It’s January and everyone is making resolutions. Sure, exercising and eating right are definitely important, but your financial well-being is no less important. Here are a few long-term resolutions to keep this year:
Get Life Insurance
If you have a family or anyone depending on you, you want to make sure you have life insurance coverage. Premiums differ depending on the type of coverage you get and other factors such as your age and health. There are various types of policies available and the option that may make the most sense for you depends on your particular circumstances. When determining the amount of the life insurance you need, your best bet is to use a life insurance calculator. These calculators use a series of questions about your current financial circumstances to determine the optimal amount of life insurance you should obtain.
Consider Your Retirement
Do you contribute to a 401(k), 457, or other voluntary retirement vehicle? Take a look at your budget to determine whether you can start making contributions into these vehicles, or, if you are already contributing, whether you are contributing in an optimal way. For example, if your employer offers a match and you can afford to contribute to a 401(k), take them up on it. The employer match is basically free money going into your retirement fund. If you can, contribute at least the minimum to get the match. Be aware, the IRS has limits on what you are allowed to contribute to these accounts.
Review Your Budget
The beginning of the year is an opportune time to take a comprehensive look at your budget. Look closely to see if you are paying for any unnecessary expenses.
- Do you have a cable plan that includes all premium channels and four receivers while you generally just watch Netflix? Cancel it.
- Do you pay for a landline just so telemarketers can interrupt your dinner? Get rid of it.
- Have you recently received an auto insurance quote to see if you qualify for lower premiums? Follow up and make a change if possible.
These are easy ways of trimming your expenses but they really do make a difference to the bottom line. Take stock of all your monthly bills and find out where savings opportunities may hide.
Make Sure You Have an Emergency Fund
Almost one of out every three Americans does not have any kind of emergency fund set up. When emergencies come up, many rely on credit cards or help from family or friends. Start saving now for that rainy day and hopefully you will never need this cushion. But if you do, it may be a lifesaver. How much do you need to have in an emergency fund? Generally, you need to have saved up at least three months of your non-discretionary living expenses, but six months is optimal. Try an emergency fund calculator to see how much you should be saving.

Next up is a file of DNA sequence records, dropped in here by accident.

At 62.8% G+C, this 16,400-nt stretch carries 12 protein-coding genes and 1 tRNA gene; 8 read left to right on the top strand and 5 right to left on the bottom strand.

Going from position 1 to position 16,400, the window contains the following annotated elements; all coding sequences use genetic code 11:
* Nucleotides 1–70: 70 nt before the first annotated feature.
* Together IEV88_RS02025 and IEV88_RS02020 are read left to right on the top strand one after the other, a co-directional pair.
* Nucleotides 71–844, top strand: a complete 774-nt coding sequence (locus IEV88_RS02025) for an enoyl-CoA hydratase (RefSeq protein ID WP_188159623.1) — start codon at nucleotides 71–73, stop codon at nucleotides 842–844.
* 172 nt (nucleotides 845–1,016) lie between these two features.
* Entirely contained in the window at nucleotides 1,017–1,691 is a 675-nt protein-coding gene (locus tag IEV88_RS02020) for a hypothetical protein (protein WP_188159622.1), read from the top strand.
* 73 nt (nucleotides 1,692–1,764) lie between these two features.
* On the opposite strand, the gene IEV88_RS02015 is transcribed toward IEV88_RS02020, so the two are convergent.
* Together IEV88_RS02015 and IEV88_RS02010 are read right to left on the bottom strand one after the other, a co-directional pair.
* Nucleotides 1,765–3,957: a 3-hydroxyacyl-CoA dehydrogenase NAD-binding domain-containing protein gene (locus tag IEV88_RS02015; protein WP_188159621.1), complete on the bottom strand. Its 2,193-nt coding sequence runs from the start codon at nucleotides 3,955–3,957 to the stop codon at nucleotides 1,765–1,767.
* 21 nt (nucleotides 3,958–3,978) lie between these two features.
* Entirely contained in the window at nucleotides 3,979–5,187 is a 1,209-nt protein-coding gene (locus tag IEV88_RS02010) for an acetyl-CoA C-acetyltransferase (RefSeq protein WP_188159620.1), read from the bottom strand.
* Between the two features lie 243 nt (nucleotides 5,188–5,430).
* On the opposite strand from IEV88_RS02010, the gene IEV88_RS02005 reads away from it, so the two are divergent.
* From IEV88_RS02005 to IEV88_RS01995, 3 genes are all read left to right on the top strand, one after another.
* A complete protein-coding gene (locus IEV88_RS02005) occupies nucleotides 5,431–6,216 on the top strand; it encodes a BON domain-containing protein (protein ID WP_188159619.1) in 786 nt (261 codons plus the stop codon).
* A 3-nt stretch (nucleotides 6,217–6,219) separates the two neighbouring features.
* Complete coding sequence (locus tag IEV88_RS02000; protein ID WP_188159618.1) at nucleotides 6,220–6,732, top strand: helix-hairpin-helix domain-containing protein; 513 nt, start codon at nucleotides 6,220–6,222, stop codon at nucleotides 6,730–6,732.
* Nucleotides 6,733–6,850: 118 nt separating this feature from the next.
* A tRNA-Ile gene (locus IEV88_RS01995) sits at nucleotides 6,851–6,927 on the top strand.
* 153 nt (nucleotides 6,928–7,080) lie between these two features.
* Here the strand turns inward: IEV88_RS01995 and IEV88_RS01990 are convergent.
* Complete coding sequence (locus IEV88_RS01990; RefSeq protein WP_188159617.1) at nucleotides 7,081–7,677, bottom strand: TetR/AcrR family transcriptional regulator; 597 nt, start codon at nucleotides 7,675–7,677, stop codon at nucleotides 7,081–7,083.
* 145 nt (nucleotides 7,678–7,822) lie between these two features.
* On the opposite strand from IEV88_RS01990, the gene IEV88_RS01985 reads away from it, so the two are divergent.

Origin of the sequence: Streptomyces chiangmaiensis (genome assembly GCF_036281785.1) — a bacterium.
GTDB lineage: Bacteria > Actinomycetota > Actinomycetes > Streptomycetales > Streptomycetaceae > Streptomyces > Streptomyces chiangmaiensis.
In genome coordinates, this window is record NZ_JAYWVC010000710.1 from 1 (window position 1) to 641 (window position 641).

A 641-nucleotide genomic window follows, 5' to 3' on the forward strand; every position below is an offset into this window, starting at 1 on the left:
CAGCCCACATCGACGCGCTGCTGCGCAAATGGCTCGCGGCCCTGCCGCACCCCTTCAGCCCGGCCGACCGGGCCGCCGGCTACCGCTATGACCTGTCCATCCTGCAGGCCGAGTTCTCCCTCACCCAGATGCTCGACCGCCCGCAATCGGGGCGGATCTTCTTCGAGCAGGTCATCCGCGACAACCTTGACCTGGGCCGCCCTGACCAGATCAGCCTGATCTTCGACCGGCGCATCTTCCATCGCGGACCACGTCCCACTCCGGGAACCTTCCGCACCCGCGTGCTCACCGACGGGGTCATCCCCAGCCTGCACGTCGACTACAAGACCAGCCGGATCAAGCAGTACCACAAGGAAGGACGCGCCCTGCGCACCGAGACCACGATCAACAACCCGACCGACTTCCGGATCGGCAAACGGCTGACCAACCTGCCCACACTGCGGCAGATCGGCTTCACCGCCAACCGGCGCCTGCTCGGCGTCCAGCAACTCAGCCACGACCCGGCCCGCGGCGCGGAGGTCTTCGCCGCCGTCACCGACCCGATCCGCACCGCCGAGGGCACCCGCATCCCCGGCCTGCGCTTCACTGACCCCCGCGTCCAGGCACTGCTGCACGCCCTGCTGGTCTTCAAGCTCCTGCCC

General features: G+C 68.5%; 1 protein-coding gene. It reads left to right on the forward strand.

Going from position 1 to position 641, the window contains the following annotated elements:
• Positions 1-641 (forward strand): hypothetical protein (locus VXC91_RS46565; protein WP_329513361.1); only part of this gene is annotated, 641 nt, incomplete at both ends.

Ensure Your Estate Is In Order
This, like life insurance, is another topic no one wants to think about but it is of key importance. Ensure that you have all your critical documents gathered and in one place where family members can find them. Think of these important questions:
- Are all your legal documents in order?
- Do you have a current will?
- What about a valid and enforceable POA (Power of Attorney) designation?
- Have you discussed Advanced Care Directives with your family?
An annual review of your estate will ensure that your affairs are in order and give you piece of mind.
Change Your Actions
All of us tend to be set in our ways and that applies to how we spend money as well.
- Do you tend to make impulse purchases at checkout? Bring a list to the grocery store and stick to it.
- Do you shop online because there is a sale, but not because there is anything you actually need? Unsubscribe from store email alerts and set a monthly budget for non-discretionary purchases.
- Do you want to try curbing how much you spend on going out to eat? Try to plan out your weekly menu at the beginning of the week through a weekly meal planner like Cooking Light. You can plan out your meals and do all your weekly grocery shopping at once as well, saving you from multiple trips to the store and mid-week pizza deliveries.
Finally – Set Goals for the Year
No goal is too small when it comes to finances. Review your credit card statements and your bank account statements for the past year to determine where you may be able to cut down on expenses. You may not think that you are spending too much money on going out to eat until you add it all up for the month, or even for the year. Some credit cards offer online tools that classify your spending by type of expense (i.e. grocery, gas, entertainment, etc.), making it easy to see where you may be overspending. Whether your goal is to contribute a little bit more into your retirement account or save for an anniversary trip, planning early and taking a comprehensive look at your budget will help you achieve your end objective.